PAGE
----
security strategy, force structure, and budget priorities. It
will guide future decisions on military spending. To
speculate now on the results of this strategy review could
compromise the outcome. Consequently, the Administration will
determine final 2002 and outyear funding levels only when the
review is complete. Second, the President believes America
must rethink the requirements of deterrence in our current
security environment. The President proposes to maintain the
lowest number of nuclear weapons consistent with our present
and future national security needs. The review will also
identify the Nation’s missile defense needs.”

NASA: “Critical Capabilities: U.S. academia and industry
provide a rich R&D resource that NASA can tap to strengthen
its mission capabilities. NASA will develop an integrated,
long-term agency plan that ensures a national capability to
support NASA’s mission by: identifying NASA’s critical
capabilities and, through the use of external reviews,
determining which capabilities must be retained by NASA and
which can be discontinued or led outside the agency; expanding
collaboration with industry, universities, and other agencies,
and outsourcing appropriate activities to fully leverage
outside expertise; and pursuing civil service reforms for
capabilities that NASA must retain, to ensure recruitment and
retention of top science, engineering, and management talent
at NASA.”

K-12 MATH AND SCIENCE EDUCATION: “Although U.S. fourth
graders did relatively well in both math and science, by
twelfth grade, the last year of mandatory schooling, U.S.
students were among the very worst in the world, and in some
areas, such as physics, were last. This evidence indicates
that our schools are not preparing our students adequately for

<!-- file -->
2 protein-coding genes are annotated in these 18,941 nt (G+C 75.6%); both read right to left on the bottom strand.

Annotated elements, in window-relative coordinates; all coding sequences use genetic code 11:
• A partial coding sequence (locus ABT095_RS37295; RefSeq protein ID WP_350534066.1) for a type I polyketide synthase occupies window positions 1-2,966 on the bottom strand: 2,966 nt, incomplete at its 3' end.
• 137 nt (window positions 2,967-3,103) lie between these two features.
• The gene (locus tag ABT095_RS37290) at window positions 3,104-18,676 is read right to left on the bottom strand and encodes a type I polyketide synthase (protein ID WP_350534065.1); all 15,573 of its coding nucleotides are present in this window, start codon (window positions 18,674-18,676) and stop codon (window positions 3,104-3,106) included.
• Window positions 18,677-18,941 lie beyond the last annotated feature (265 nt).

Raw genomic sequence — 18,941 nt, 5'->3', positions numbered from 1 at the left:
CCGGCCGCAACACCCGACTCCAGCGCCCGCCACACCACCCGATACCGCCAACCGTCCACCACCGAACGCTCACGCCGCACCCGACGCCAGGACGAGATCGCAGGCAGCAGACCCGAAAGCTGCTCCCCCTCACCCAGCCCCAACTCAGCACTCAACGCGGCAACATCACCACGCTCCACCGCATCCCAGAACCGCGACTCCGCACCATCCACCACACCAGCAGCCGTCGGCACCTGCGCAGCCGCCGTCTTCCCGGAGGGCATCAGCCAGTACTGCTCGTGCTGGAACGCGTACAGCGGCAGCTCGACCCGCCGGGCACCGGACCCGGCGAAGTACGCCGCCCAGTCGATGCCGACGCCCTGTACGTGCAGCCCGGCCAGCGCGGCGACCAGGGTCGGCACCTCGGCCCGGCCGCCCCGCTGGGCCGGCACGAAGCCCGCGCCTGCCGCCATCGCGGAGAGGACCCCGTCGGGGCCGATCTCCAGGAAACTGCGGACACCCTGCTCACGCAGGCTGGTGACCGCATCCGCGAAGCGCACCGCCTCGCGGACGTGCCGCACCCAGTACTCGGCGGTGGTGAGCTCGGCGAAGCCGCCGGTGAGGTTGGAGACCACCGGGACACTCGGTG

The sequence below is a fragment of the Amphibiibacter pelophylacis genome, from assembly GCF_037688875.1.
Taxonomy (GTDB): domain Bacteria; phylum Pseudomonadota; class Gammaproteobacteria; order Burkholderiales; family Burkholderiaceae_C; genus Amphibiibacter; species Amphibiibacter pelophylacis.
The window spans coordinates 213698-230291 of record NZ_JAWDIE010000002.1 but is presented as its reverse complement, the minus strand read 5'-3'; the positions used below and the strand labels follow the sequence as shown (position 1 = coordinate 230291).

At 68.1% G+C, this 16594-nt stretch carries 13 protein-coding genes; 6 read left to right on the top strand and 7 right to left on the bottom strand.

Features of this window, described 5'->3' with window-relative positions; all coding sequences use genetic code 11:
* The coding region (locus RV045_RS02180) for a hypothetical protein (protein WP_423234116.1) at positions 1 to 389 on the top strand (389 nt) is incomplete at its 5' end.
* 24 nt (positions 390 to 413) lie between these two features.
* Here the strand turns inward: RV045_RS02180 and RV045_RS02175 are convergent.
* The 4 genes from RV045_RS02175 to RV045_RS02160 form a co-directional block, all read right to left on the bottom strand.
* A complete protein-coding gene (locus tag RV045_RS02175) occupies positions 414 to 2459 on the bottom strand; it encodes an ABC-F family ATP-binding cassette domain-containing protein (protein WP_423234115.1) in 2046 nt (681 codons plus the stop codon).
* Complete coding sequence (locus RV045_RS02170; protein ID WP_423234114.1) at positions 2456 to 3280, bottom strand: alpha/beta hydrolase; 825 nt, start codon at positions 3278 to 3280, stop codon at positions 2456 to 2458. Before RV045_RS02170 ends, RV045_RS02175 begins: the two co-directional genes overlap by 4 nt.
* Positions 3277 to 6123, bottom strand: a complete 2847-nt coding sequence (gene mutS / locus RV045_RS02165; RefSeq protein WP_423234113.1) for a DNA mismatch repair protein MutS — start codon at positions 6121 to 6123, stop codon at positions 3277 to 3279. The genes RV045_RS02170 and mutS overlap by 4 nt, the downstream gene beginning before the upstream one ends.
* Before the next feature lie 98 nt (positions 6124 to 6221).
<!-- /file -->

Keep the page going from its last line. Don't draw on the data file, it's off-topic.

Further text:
today’s knowledge-based, technologically rich society or to
become future scientists and engineers. Among the underlying
causes for the poor performance of U.S. students in the areas
of math and science, three problems must be addressed: too
many teachers teaching these subjects for which they have not
been trained; too few students taking advanced coursework; and
too few schools offering challenging curriculum and

FUTURE GROWTH IN FEDERAL SPENDING: “To ensure that the Federal
Government continues to pay down the debt, the President
proposes limits that would allow discretionary spending to
grow with inflation over the next five years.”

GROWTH-ENHANCING POLICIES: “The advances made over the last
two decades provide a solid foundation for further growth
going forward, assuming the Nation continues to pursue growth-
enhancing policies.”

CORRECTIONS TO FYI#24: Please excuse two typos in FYI #24,
“Bush Administration FY 2002 S&T Request.” The apparent
requested total increase for NSF, NASA, and DOE science is
$300 million. Last October’s increase in the NSF budget for
the current fiscal year was $529 million. A corrected version
of this FYI can be accessed at:


Richard M .Jones

Public Information Division

The American Institute of Physics

(301) 209-3095